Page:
Social Security uses average wage indexing (AWI) to adjust the bend points used in the Primary Insurance Amount (PIA) calculation each year. In 2014 and 2015, AWI produced increases of 3.55% and 3.48%, respectively. The recommendation calls for no change from this approach for workers with AIMEs at the 50th percentile and below, but calls for the upper two bend points for those above the 50th percentile to be adjusted using inflation rates, which tend to be lower (e.g., the CPI-W for 2015 was negative, but the AWI resulted in a positive 3.48% bend point change). Over the 75-year horizon, this change to the Social Security benefit calculation is expected to eliminate 38% of the shortfall by reducing the gap between promised benefits and required payroll tax revenue by 2.64%.

Reduction of drop-out years in PIA calculations

In calculating the SSDI benefit level, up to five years of a worker’s lowest years of earnings are eliminated or “dropped” to minimize the effect of lower years of earnings on monthly payments. An eligible worker who becomes disabled has one year of earnings dropped (via the disability dropout year provision) for every five years of earnings, known as the one-for-five rule. The proposal is to gradually reduce the maximum number of drop-out years from 5 to 0, resulting in inclusion of the lower[2] earnings years in the SSDI calculation. The net effect is that including the lower earning years will reduce the amount of the benefits to be paid, translating to a long range reduction in the actuarial deficit of 0.60 percent of taxable payroll, and the 75th year annual deficit by 0.92 percent of payroll.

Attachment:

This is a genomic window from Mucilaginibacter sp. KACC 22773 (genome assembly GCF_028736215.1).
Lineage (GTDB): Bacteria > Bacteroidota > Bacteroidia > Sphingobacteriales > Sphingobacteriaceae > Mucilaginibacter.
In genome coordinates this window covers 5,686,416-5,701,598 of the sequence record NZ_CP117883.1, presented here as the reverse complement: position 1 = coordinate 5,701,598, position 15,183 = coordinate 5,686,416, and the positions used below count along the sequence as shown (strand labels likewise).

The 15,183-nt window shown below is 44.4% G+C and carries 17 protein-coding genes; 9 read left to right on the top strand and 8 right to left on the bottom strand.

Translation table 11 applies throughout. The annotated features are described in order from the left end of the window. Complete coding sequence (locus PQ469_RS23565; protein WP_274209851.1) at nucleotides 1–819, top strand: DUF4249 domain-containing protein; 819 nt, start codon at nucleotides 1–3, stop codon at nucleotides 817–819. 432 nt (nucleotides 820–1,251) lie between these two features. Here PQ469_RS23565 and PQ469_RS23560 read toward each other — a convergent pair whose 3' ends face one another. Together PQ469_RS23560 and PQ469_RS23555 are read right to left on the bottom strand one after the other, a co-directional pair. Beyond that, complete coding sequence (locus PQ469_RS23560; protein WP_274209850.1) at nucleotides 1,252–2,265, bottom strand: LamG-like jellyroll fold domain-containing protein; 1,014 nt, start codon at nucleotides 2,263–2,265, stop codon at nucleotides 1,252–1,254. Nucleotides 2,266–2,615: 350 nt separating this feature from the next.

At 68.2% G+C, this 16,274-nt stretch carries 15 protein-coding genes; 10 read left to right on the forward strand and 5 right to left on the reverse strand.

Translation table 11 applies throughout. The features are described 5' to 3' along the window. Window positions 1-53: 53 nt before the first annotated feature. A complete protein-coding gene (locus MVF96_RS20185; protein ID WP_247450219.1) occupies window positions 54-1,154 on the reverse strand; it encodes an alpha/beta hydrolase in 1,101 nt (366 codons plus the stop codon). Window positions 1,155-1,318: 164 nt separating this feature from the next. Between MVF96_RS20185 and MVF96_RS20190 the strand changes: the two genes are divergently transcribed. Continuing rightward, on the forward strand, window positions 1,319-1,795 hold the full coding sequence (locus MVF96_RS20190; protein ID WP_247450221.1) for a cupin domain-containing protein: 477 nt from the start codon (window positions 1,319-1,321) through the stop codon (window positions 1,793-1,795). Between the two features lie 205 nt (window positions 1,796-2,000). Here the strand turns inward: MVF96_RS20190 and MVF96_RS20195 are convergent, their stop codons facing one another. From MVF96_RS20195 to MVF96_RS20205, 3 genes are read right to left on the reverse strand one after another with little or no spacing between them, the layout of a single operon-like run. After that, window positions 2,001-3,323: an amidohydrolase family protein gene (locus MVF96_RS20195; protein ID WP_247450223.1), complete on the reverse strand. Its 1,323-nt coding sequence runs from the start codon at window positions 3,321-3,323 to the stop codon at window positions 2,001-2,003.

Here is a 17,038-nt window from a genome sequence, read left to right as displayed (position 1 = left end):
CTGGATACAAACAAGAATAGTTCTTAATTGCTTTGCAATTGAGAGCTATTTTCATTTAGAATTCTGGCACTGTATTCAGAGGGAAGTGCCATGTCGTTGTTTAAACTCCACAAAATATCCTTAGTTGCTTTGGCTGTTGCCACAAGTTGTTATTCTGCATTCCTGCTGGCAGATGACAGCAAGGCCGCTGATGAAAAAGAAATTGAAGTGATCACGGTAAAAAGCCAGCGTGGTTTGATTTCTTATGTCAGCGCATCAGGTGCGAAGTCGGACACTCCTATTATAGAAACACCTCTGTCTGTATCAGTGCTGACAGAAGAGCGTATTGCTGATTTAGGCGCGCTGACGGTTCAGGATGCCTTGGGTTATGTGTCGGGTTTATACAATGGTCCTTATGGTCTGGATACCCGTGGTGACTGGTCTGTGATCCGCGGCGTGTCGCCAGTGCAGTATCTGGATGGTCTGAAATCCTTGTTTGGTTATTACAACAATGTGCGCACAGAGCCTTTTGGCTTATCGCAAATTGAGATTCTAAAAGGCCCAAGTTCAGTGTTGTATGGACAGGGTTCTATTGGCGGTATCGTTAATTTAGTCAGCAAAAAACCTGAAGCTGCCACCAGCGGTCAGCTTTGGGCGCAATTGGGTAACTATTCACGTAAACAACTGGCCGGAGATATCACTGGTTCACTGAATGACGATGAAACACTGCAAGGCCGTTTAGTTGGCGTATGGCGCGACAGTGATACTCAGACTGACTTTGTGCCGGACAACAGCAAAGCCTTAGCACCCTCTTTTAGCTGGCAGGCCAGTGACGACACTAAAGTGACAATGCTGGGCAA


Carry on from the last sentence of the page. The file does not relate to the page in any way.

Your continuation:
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[2] R43370 - Social Security Disability Insurance (SSDI): Becoming Insured, Calculating Benefit Payments, and the Effect of Dropout Year Provisions

Enhanced Survivor benefits

Currently, surviving spouses receive the higher of their individual benefit or the deceased spouse’s benefit. Beginning for newly eligible retired workers and spouses in 2022, surviving spouses would receive 75 percent of the decedents’ benefits, in addition to their own. Under this calculation, surviving spouses would receive a significantly higher benefit. For example, a spouse receiving a $2,000 benefit and a dependent spouse receiving a $1,000 benefit together receive $3,000. Under current law, if spouse A dies, spouse B receives the larger of the two benefits (in this case, $2,000). Under the proposed calculation, spouse B would receive $2,500 (the original $1,000 plus 75%0f Spouse A’s benefit ($1,500) for a total benefit of $2,500, a total increase of $500 or 25%. Interestingly, this tweak results in slight negative impact on the 75th year annual deficit projection, but the other tweaks still produce an improvement in the projection.

PROVIDE A MEANS FOR ALL EARNERS TO HAVE MORE INCOME AVAILABLE AT RETIREMENT

The Social Security Plus account

The Social Security Plus Account provides a means for all earners to have more income available at retirement through an individual, discretionary retirement savings plan structured as a “starter savings account.” The provision would offer greater benefits and incentives for users and would put control of their plans in the hands of a volunteer board of investment experts, with the cost of administration borne by the same providers who offer those plans, not the federal government. Conservative estimates are that future retirees could augment their financial plans by $250,000 to $500,000 with a modest investment approach, and by over $1 million with regular employer contributions.


Contact

Parker Erickson
perickson@charlesgroupdc.com
The Charles Group, 322 Massachusetts Ave. NE Washington, DC 20002 | 202-546-4467